Incision of trivalent chromium [Cr(III)]-induced DNA damage by Bacillus caldotenax UvrABC endonuclease.
Some hexavalent chromium [Cr(VI)]-containing compounds are lung carcinogens. Once within cells, Cr(VI) is reduced to trivalent chromium [Cr(III)] which displays an affinity for both DNA bases and the phosphate backbone. A diverse array of genetic lesions is produced by Cr including Cr-DNA monoadducts, DNA interstrand crosslinks (ICLs), DNA-Cr-protein crosslinks (DPCs), abasic sites, DNA strand breaks and oxidized bases. Despite the large amount of information available on the genotoxicity of Cr, little is known regarding the molecular mechanisms involved in the removal of these lesions from damaged DNA. Recent work indicates that nucleotide excision repair (NER) is involved in the processing of Cr-DNA adducts in human and rodent cells. In order to better understand this process at the molecular level and begin to identify the Cr-DNA adducts processed by NER, the incision of CrCl(3) [Cr(III)]-damaged plasmid DNA was studied using a thermal-resistant UvrABC NER endonuclease from Bacillus caldotenax (Bca). Treatment of plasmid DNA with Cr(III) (as CrCl(3)) increased DNA binding as a function of dose. For example, at a Cr(III) concentration of 1 microM we observed approximately 2 Cr(III)-DNA adducts per plasmid. At this same concentration of Cr(III) we found that approximately 17% of the plasmid DNA contained ICLs ( approximately 0.2 ICLs/plasmid). When plasmid DNA treated with Cr(III) (1 microM) was incubated with Bca UvrABC we observed approximately 0.8 incisions/plasmid. The formation of endonuclease IV-sensitive abasic lesions or Fpg-sensitive oxidized DNA bases was not detected suggesting that the incision of Cr(III)-damaged plasmid DNA by UvrABC was not related to the generation of oxidized DNA damage. Taken together, our data suggest that a sub-fraction of Cr(III)-DNA adducts is recognized and processed by the prokaryotic NER machinery and that ICLs are not necessarily the sole lesions generated by Cr(III) that are substrates for NER.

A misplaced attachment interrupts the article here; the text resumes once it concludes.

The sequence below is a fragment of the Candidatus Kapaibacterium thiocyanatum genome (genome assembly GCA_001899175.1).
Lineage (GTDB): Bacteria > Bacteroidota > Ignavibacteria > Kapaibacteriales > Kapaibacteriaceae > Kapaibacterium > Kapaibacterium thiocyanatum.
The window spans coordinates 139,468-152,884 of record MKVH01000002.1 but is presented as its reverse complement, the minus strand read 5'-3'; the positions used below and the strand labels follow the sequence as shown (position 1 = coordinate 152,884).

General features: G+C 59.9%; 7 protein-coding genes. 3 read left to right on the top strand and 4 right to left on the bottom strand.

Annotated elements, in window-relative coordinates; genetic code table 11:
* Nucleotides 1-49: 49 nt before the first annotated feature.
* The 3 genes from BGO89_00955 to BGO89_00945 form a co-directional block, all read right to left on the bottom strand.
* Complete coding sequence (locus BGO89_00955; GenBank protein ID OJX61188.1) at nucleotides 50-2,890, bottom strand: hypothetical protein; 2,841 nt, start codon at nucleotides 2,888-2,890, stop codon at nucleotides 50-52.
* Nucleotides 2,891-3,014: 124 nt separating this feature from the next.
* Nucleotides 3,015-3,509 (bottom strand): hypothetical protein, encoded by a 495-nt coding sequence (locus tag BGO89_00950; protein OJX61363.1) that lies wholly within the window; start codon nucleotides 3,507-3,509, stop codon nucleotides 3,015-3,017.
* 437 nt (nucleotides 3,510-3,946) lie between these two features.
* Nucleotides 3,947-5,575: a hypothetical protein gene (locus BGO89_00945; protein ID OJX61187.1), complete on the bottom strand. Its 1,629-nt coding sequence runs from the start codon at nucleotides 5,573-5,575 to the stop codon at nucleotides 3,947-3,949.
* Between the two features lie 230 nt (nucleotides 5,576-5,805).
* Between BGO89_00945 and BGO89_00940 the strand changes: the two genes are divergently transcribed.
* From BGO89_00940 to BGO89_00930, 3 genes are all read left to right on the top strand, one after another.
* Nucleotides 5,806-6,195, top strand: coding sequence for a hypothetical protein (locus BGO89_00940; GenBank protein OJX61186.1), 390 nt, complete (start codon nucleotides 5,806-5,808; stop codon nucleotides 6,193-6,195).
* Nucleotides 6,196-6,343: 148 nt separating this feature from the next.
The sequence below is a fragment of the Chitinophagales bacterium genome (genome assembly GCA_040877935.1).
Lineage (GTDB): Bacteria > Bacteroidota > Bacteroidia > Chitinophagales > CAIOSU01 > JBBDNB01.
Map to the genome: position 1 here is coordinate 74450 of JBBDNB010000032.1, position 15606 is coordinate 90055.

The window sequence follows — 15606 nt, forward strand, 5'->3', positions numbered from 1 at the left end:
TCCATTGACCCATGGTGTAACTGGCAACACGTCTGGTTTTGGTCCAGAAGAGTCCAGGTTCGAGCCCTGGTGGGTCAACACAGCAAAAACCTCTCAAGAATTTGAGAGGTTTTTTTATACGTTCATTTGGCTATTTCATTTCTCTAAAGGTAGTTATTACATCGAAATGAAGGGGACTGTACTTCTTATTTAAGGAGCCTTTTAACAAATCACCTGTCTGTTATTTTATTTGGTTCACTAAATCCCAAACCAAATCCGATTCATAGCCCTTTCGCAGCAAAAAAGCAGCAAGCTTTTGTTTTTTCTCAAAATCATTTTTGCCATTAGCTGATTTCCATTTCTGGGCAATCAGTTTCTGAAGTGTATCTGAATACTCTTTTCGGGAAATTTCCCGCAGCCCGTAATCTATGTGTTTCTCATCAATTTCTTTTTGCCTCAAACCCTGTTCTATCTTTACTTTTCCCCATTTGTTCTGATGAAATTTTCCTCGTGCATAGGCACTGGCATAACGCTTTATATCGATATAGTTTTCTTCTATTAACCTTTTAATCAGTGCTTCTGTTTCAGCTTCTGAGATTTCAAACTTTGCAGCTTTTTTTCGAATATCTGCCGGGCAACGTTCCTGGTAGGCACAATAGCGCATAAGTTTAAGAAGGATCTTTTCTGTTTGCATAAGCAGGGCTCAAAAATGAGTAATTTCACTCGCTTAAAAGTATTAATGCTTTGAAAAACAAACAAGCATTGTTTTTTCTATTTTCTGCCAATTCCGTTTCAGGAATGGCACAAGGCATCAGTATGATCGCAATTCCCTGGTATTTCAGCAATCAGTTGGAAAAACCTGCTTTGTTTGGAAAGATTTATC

O'Brien, TJ; Jiang, G; Chun, G; Mandel, HG; Westphal, CS; Kahen, K; Montaser, A; States, JC; Patierno, SR
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